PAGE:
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14 September 2012, Gateway House

BRICS: The new Syndicate

This bi-annual report includes features written exclusively (unless mentioned otherwise) for Gateway House: Indian Council on Global Relations by various contributors, and Gateway House staff, from January-July 2012.

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BRICS: The new Syndicate

BRICS the New Syndicate Cover

This quarter was dominated by the BRICS alliance. The first BRICS meeting to be held in India was hosted in New Delhi on 29 March 2012. The big announcement was the possible establishment of a BRICS Bank – an alternative and supplement to the World Bank and IMF that currently dominate international development financing today.

The rest of the world is skeptical about what they see as diverse developing nations trying their hand at institutional financial independence. But given the stresses that are threatening the most ambitious financial integration project, the Euro – a new international financial alliance that can keep in mind the lessons from the Euro’s strains – may be a worthwhile experiment for the developing economies. A key concern: Keeping the Renminbi as a partner currency, and making sure it does not dominate (page 7).

Meantime, the BRICS are experiencing troubles of their own: India and China are slowing down economically, and as Gateway House points out, while China is by design, while India’s is involuntary. Putin’s re-election has evoked public protest, but there is also a new xenophobic dimension of nationalism in the country which is noteworthy (page 26). Brazil’s currency is too strong and growth has slowed significantly for the grouping to benefit from each others’ strengths, they must learn from each other – and India and Brazil provide some examples (page 31).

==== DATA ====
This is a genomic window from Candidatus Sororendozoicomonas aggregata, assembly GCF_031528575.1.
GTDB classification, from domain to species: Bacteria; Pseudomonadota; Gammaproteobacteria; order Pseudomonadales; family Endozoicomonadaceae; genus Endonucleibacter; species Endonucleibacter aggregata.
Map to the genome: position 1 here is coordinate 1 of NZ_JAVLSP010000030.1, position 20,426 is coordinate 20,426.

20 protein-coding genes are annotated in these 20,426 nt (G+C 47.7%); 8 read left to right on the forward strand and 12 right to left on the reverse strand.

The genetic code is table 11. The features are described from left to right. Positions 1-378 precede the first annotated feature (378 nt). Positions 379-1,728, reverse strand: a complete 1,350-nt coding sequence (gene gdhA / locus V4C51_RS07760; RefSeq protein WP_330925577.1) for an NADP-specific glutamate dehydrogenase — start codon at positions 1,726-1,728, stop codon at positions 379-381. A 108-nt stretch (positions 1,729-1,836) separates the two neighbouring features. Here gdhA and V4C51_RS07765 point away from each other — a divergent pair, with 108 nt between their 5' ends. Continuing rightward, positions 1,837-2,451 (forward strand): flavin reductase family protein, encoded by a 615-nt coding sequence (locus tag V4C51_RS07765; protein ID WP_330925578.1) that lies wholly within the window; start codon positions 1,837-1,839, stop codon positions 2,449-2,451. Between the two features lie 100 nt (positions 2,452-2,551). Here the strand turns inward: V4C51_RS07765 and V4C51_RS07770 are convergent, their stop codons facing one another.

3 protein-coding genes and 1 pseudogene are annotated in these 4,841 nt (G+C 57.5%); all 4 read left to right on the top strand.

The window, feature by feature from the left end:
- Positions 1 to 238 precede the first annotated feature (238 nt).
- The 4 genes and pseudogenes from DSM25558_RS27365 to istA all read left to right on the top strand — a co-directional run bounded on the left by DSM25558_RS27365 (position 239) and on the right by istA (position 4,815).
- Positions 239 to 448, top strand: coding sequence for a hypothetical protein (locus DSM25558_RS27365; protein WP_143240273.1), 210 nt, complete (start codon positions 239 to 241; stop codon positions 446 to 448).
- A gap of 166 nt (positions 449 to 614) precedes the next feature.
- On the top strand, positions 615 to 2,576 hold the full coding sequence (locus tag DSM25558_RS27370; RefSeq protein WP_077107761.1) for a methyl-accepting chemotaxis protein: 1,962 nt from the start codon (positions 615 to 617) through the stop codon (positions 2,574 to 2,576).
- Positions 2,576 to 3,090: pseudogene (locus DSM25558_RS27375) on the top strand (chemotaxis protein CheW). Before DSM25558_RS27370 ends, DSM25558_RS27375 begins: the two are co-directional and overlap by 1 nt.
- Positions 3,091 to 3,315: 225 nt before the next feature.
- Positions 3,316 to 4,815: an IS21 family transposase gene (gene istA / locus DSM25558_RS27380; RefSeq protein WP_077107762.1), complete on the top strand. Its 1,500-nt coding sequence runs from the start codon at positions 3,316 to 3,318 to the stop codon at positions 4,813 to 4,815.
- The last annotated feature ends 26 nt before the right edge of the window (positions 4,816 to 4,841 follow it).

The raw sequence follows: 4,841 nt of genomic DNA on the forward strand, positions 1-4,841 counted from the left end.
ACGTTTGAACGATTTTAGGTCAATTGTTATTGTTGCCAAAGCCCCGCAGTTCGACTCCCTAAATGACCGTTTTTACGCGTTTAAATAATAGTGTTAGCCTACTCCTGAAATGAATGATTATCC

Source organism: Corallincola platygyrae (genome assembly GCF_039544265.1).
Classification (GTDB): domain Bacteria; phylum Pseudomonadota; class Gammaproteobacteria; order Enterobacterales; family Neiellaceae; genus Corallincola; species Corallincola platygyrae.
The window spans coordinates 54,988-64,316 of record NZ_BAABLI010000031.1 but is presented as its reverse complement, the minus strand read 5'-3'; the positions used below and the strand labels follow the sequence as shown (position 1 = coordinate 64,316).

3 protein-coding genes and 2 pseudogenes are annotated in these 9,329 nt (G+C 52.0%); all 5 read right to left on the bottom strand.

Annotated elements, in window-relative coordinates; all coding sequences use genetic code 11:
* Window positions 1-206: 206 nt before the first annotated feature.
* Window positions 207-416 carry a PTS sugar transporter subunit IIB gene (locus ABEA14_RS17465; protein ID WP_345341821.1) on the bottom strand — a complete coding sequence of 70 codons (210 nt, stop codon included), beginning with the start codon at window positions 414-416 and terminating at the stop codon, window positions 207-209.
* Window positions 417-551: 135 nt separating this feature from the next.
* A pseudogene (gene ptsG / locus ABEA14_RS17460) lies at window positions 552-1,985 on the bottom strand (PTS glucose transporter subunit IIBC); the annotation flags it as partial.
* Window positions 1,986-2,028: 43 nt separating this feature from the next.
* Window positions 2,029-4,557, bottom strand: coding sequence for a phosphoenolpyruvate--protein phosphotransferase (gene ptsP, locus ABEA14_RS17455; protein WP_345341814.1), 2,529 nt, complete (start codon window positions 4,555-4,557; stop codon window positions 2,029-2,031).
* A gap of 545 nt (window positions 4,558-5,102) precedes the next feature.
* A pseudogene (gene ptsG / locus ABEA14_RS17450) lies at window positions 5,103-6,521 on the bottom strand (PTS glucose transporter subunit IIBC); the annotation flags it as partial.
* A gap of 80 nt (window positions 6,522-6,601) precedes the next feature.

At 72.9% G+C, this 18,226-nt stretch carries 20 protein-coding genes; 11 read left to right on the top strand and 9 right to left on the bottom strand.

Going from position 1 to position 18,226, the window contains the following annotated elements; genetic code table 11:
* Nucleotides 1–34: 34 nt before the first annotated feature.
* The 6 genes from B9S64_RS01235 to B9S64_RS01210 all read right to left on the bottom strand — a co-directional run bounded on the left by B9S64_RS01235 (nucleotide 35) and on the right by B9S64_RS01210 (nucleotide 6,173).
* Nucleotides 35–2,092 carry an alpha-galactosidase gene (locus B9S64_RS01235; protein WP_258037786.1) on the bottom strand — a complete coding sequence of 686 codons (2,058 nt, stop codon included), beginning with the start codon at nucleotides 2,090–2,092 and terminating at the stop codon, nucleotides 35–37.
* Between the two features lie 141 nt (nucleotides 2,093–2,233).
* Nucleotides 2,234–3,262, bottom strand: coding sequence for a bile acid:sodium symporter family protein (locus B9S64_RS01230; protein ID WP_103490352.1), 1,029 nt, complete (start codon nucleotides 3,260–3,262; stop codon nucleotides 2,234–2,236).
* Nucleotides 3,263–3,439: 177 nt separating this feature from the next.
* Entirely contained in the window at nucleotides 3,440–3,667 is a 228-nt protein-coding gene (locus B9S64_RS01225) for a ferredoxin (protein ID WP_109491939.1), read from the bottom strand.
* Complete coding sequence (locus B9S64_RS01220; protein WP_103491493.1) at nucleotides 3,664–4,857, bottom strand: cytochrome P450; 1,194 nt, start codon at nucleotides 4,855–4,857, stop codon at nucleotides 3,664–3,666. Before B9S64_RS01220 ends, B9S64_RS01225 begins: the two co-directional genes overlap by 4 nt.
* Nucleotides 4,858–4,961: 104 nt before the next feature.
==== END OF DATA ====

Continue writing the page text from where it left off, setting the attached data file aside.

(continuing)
The troubles of the Arab uprisings never far from our shores, is intensifying. The Assad regime is being cornered now, and Western support of various ‘rebels’ in West Asia has caused a full-scale Shia-Sunni split to erupt across the region (page 44). The consequences will be catastrophic.

In March, Gateway House launched its first Global Stability Map, authored by our research head Akshay Mathur and interns. The map, which all our members received, is the first attempt to look at the world’s political, social and economic elements from the viewpoint of a developing country – in our case, from the shores of Mumbai. The map will be an annual feature for Gateway House members.

Enjoy the summer and the mangoes that come with it.

– by Manjeet Kripalani

Executive Director, Gateway House: Indian Council on Global Relations.

Bi-annual report Jan-Jul 2012.pdf 5 MB

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